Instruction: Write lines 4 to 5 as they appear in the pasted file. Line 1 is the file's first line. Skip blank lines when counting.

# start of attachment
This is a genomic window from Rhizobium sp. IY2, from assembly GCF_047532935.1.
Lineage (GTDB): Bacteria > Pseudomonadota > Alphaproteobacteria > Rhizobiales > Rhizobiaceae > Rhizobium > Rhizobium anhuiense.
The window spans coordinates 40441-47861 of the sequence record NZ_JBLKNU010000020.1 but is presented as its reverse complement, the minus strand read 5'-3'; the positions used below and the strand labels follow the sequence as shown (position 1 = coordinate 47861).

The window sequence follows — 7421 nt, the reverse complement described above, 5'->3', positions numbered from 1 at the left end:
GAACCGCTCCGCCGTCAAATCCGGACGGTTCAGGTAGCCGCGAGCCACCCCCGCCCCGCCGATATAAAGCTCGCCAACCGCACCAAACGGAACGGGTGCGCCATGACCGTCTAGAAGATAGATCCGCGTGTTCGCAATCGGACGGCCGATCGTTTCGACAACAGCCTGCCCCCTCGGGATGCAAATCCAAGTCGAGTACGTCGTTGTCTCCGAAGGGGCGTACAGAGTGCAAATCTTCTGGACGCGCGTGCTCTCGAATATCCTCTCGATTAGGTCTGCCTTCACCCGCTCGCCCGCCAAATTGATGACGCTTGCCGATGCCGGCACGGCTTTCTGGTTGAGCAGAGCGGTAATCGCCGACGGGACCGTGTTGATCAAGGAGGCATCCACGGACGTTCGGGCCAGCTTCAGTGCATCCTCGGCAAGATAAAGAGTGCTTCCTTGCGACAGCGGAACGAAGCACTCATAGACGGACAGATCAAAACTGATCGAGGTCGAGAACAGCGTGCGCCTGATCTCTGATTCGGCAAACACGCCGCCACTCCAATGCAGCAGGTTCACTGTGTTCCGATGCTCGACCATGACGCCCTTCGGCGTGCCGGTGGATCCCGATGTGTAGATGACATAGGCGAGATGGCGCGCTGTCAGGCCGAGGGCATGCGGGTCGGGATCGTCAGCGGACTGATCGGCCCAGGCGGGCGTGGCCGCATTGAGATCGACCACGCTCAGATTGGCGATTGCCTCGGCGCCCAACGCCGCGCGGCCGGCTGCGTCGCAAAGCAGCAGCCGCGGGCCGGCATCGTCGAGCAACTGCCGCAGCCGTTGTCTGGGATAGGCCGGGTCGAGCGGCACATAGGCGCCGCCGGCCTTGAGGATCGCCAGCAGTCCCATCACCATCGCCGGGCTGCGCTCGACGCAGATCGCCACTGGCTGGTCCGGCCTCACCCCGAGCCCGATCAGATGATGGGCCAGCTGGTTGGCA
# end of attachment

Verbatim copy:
The window sequence follows — 7421 nt, the reverse complement described above, 5'->3', positions numbered from 1 at the left end:
GAACCGCTCCGCCGTCAAATCCGGACGGTTCAGGTAGCCGCGAGCCACCCCCGCCCCGCCGATATAAAGCTCGCCAACCGCACCAAACGGAACGGGTGCGCCATGACCGTCTAGAAGATAGATCCGCGTGTTCGCAATCGGACGGCCGATCGTTTCGACAACAGCCTGCCCCCTCGGGATGCAAATCCAAGTCGAGTACGTCGTTGTCTCCGAAGGGGCGTACAGAGTGCAAATCTTCTGGACGCGCGTGCTCTCGAATATCCTCTCGATTAGGTCTGCCTTCACCCGCTCGCCCGCCAAATTGATGACGCTTGCCGATGCCGGCACGGCTTTCTGGTTGAGCAGAGCGGTAATCGCCGACGGGACCGTGTTGATCAAGGAGGCATCCACGGACGTTCGGGCCAGCTTCAGTGCATCCTCGGCAAGATAAAGAGTGCTTCCTTGCGACAGCGGAACGAAGCACTCATAGACGGACAGATCAAAACTGATCGAGGTCGAGAACAGCGTGCGCCTGATCTCTGATTCGGCAAACACGCCGCCACTCCAATGCAGCAGGTTCACTGTGTTCCGATGCTCGACCATGACGCCCTTCGGCGTGCCGGTGGATCCCGATGTGTAGATGACATAGGCGAGATGGCGCGCTGTCAGGCCGAGGGCATGCGGGTCGGGATCGTCAGCGGACTGATCGGCCCAGGCGGGCGTGGCCGCATTGAGATCGACCACGCTCAGATTGGCGATTGCCTCGGCGCCCAACGCCGCGCGGCCGGCTGCGTCGCAAAGCAGCAGCCGCGGGCCGGCATCGTCGAGCAACTGCCGCAGCCGTTGTCTGGGATAGGCCGGGTCGAGCGGCACATAGGCGCCGCCGGCCTTGAGGATCGCCAGCAGTCCCATCACCATCGCCGGGCTGCGCTCGACGCAGATCGCCACTGGCTGGTCCGGCCTCACCCCGAGCCCGATCAGATGATGGGCCAGCTGGTTGGCA